Listing sage grouse as endangered would be ‘the worst thing for it’

Sage grouse in San Juan County.

Sage grouse in San Juan County.

By Carl Graham and Brian Seasholes

Add one more potential victim to the catalog of high-profile species likely to be harmed by the Endangered Species Act.

The sage grouse, a large ground-dwelling bird that inhabits 165 million acres in nine Western states, appears headed for listing under the Act, much to the detriment of both the grouse and those with the greatest stake in preserving it.

Over its 40-year history, the Endangered Species Act has often caused significant harm to the very species it is supposed to protect by unnecessarily creating adversaries of landowners harboring these species and pre-empting state conservation efforts.

The Endangered Species Act’s massive penalties — $100,000 and/or one year in jail for harming a bird, egg, or even habitat — turns species into economic liabilities. Understandably, landowners often respond by ridding their land of potentially regulated species and their habitats; but the tragedy is that most do so very reluctantly. They cherish their land and take pride in being good conservationists.

States, meanwhile, realize what is at stake. Listing the sage grouse under the Endangered Species Act “would be the worst thing for it,” said Greg Sheehan, director of the Utah Division of Wildlife Resources. “It would all but do away with any of the conservation that is in place.” States have taken the lead in conserving the grouse but are concerned their efforts will be snuffed out by Endangered Species Act mandates if listing occurs. “We can probably do a better job with our local programs and partnerships than Fish and Wildlife can trying to regulate from afar,” according to Colorado Gov. John Hickenlooper.

Sage grouse rangelands are found in nine states — Washington, Oregon, California, Nevada, Utah, Colorado, Wyoming, Idaho and Montana — and they, in partnership with local governments and landowners, are best positioned to conserve the sage grouse for three reasons.

First, as Hickenlooper acknowledges, states are more sensitive to ecological and social conditions than the federal government with its one-size-fits-all solutions. The difference is skin in the game. It’s easy for often well-meaning interests who know little of conditions on the ground to include species like the sage grouse in their larger preservation or environmental agendas without recognizing that environmental management and a vibrant rural production economy are not mutually exclusive, but rather symbiotic.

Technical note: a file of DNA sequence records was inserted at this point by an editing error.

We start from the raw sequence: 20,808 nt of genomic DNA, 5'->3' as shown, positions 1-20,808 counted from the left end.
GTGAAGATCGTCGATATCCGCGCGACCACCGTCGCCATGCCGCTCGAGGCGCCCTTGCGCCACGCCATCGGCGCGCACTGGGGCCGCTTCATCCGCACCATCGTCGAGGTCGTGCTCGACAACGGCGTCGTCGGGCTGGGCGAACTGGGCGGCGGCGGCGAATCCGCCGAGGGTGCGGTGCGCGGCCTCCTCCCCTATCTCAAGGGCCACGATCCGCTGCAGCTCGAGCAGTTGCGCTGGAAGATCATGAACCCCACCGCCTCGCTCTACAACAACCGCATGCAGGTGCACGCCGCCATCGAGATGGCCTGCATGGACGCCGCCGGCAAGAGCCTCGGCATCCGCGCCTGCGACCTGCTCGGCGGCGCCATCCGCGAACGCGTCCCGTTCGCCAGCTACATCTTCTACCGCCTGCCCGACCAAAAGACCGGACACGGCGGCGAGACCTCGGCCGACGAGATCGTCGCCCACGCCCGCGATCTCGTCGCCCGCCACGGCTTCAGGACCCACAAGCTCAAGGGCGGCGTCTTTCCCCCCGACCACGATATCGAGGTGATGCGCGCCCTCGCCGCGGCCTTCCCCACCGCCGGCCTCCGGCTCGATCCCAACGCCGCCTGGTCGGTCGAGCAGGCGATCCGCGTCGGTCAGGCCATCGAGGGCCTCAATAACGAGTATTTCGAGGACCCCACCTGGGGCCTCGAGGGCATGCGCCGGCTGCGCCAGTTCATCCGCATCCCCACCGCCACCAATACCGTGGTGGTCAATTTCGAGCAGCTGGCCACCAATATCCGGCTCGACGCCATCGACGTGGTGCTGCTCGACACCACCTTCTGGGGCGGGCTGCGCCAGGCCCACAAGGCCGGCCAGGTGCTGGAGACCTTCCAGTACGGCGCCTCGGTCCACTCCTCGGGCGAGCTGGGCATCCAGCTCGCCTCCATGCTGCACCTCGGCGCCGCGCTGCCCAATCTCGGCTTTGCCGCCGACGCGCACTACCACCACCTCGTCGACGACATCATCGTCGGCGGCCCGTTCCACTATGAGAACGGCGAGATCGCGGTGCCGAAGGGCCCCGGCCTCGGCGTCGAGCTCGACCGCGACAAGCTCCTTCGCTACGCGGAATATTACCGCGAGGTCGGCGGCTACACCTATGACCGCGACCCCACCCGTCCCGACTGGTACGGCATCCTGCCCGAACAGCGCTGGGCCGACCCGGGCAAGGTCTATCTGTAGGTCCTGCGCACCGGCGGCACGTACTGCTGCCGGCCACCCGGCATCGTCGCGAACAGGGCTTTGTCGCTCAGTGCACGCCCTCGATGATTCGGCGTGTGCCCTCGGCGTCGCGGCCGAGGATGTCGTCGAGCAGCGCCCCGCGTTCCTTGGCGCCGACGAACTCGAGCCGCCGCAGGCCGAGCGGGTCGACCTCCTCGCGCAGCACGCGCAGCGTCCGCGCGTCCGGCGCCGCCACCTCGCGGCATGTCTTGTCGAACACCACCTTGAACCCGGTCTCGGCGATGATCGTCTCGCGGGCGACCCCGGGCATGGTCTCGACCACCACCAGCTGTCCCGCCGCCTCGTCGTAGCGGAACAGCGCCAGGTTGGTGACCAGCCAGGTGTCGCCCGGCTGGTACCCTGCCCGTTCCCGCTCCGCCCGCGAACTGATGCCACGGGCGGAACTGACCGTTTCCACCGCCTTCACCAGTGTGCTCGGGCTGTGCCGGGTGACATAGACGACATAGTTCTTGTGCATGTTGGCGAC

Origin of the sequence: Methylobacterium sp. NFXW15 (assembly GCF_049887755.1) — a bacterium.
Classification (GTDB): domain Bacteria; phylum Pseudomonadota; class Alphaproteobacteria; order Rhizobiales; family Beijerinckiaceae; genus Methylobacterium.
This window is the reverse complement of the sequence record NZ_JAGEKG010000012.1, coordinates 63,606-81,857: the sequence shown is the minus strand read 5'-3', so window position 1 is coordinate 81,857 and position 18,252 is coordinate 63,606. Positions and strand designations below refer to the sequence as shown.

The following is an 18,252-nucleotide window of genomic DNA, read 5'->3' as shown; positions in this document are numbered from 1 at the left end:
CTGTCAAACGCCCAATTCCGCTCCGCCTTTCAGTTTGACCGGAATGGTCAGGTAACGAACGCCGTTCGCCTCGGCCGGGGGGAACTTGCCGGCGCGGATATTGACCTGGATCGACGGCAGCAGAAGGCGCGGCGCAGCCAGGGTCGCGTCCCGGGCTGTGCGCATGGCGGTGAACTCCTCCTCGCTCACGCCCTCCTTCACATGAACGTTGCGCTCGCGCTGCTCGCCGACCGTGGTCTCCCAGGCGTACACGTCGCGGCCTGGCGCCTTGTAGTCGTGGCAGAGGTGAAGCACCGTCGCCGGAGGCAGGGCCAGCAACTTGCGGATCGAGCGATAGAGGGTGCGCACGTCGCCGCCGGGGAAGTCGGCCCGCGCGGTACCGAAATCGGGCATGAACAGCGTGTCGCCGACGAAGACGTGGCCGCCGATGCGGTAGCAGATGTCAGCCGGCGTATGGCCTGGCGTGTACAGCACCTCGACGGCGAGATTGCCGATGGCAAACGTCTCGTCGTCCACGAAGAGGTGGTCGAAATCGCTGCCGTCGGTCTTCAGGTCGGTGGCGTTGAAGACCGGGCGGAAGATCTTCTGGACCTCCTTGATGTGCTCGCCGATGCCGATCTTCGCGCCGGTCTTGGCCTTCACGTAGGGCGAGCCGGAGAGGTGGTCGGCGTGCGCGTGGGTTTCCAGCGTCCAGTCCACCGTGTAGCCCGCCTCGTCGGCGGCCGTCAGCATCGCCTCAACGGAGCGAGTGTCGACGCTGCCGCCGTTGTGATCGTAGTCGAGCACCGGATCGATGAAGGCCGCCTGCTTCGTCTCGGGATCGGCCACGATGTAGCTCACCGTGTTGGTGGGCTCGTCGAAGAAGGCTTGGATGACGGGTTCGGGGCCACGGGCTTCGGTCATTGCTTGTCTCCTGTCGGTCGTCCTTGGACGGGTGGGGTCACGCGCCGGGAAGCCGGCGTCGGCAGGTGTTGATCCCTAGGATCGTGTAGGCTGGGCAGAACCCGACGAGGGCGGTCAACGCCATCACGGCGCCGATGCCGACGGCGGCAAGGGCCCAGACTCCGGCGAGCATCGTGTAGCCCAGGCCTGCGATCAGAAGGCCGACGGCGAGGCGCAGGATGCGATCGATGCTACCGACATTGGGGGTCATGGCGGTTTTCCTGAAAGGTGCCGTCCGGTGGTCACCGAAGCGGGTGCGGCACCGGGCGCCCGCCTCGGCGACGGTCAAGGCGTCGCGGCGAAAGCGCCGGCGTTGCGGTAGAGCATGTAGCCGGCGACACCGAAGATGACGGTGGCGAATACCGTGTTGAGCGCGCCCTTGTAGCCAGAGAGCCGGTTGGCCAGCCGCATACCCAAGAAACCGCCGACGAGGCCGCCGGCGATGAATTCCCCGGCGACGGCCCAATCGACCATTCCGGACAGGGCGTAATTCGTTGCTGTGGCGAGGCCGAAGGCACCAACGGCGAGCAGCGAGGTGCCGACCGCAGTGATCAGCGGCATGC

Second, all the states in the sage grouse’s range have robust, cutting-edge research and conservation initiatives, most of which have been operating for the better part of the past decade and are proving increasingly successful. These states’ wildlife agencies and university extension services devote significant resources to finding out why sage grouse numbers have been declining, how to reverse it, and what sage grouse conservation means to the natural-resource-based industries in their respective states. They’ve shown over and over that the sage grouse and these economies not only can co-exist, but that responsible practices can enhance sage grouse habitat and result in success for both the species and those who depend on the land for their livelihoods.

“Traditional family-owned ranching operations … have historically managed land in a manner that is compatible with sage-grouse conservation and are well-poised to collaborate with wildlife and range professionals to maintain and improve sage-grouse habitat,” according to a recent study co-authored by Montana’s Department of Fish, Wildlife and Parks and the federal Bureau of Land Management.

Third, academic surveys conducted of landowners in regions with endangered species point away from the Endangered Species Act and toward the types of voluntary and cooperative approaches being implemented by states for the sage grouse. These surveys show that landowners are more likely to conserve endangered species if their property rights and autonomy are respected and if they are compensated for their efforts. Landowners are ready for true market-based solutions that help both the wildlife and the landowners’ operations thrive.

For the sake of the sage grouse, and all imperiled species, this country needs a new approach to conserving endangered species that is based on rewarding — not punishing — landowners, and letting state experts take the lead. We need to head in a new, more promising direction so that landowners and resource users will willingly conserve, monitor and actively contribute to the successful conservation of endangered species.

Carl Graham is director of the Sutherland Coalition for Self-Government in the West (bio: http://endfedaddiction.org/about/)

Brian Seasholes is director of the Endangered Species Project at Reason Foundation (bio: http://reason.org/authors/show/brian-seasholes)

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